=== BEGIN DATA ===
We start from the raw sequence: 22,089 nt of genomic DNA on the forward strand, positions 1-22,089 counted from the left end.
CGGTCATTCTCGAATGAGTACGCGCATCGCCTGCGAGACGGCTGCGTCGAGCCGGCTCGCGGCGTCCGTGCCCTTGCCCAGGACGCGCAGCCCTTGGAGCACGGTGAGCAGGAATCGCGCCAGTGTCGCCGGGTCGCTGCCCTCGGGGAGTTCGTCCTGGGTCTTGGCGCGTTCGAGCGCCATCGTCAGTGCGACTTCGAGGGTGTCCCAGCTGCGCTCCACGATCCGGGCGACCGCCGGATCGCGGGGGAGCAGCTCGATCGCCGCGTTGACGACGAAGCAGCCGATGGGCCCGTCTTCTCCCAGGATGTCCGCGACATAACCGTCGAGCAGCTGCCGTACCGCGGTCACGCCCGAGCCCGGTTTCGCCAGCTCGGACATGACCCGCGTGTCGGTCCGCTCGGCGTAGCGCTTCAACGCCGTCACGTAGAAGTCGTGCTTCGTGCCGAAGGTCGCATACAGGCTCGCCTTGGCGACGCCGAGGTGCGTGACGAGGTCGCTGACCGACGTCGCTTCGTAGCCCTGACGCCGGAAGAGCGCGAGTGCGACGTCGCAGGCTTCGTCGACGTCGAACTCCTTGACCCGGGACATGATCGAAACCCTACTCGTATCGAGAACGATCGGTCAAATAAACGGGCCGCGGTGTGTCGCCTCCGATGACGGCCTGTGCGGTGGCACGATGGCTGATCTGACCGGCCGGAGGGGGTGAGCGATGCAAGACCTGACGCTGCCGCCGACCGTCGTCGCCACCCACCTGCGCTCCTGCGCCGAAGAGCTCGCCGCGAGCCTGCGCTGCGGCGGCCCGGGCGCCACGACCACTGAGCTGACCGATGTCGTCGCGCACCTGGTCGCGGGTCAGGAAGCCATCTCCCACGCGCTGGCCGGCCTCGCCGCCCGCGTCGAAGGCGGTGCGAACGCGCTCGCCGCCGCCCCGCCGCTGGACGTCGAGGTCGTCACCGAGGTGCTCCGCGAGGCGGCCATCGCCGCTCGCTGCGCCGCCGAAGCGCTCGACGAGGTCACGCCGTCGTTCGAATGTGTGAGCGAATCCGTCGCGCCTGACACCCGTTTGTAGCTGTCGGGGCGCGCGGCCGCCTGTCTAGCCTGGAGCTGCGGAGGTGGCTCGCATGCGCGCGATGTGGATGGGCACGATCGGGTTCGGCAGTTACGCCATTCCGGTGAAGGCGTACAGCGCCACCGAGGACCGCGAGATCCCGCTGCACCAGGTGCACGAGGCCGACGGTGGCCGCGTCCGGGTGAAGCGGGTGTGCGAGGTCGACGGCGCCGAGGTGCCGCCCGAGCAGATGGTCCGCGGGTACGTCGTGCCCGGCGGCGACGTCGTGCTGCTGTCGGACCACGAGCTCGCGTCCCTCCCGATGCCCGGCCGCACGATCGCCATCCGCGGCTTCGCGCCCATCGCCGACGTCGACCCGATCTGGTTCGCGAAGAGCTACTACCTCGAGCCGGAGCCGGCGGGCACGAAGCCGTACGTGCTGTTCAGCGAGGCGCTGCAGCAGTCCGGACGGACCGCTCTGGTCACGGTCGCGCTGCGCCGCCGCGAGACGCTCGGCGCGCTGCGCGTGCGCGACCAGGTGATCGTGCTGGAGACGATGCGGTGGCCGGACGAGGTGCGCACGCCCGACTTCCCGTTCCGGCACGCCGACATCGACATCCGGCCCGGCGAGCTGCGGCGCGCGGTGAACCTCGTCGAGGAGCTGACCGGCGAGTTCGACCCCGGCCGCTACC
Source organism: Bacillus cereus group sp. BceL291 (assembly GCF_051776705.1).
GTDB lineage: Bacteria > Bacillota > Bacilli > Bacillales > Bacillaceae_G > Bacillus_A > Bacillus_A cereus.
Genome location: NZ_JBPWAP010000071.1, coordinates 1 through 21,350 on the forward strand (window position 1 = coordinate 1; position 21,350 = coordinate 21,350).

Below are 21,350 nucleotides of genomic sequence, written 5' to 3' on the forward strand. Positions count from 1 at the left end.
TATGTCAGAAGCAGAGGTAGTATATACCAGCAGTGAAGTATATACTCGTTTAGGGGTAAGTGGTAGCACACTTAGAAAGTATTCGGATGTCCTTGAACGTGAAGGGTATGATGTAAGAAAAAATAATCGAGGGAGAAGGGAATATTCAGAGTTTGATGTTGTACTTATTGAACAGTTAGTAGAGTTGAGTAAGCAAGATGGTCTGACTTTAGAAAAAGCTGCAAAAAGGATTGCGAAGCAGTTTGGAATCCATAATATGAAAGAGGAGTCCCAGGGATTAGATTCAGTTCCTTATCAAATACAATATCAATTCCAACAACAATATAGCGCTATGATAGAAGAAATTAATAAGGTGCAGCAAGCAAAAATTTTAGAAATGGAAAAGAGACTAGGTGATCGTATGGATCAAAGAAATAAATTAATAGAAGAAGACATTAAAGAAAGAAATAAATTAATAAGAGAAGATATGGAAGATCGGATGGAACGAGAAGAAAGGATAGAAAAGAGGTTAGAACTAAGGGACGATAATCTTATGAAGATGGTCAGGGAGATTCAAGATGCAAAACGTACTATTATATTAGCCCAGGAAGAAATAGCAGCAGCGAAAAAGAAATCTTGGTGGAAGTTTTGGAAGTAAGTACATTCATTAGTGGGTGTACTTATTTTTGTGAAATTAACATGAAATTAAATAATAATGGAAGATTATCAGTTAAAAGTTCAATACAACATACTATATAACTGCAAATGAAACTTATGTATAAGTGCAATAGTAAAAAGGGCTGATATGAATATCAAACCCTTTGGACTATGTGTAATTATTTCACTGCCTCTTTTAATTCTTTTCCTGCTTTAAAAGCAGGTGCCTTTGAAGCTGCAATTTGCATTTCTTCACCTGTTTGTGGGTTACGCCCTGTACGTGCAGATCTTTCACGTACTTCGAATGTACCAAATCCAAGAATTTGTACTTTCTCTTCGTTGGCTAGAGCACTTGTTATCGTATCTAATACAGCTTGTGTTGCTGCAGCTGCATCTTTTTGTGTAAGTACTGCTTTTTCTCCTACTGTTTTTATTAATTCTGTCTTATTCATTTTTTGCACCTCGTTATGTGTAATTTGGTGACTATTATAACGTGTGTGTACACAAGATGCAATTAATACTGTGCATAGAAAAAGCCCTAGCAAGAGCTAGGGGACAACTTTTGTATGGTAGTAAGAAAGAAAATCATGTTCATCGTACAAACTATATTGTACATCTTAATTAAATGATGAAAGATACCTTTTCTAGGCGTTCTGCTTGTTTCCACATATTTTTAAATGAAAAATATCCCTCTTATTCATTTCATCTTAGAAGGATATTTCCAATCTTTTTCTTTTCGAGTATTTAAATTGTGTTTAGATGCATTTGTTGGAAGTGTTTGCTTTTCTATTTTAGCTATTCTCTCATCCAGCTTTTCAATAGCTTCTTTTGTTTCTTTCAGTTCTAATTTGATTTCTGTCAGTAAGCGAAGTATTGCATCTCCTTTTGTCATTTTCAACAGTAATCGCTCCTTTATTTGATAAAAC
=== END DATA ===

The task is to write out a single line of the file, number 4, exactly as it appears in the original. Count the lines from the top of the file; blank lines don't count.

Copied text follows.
GTDB lineage: Bacteria > Bacillota > Bacilli > Bacillales > Bacillaceae_G > Bacillus_A > Bacillus_A cereus.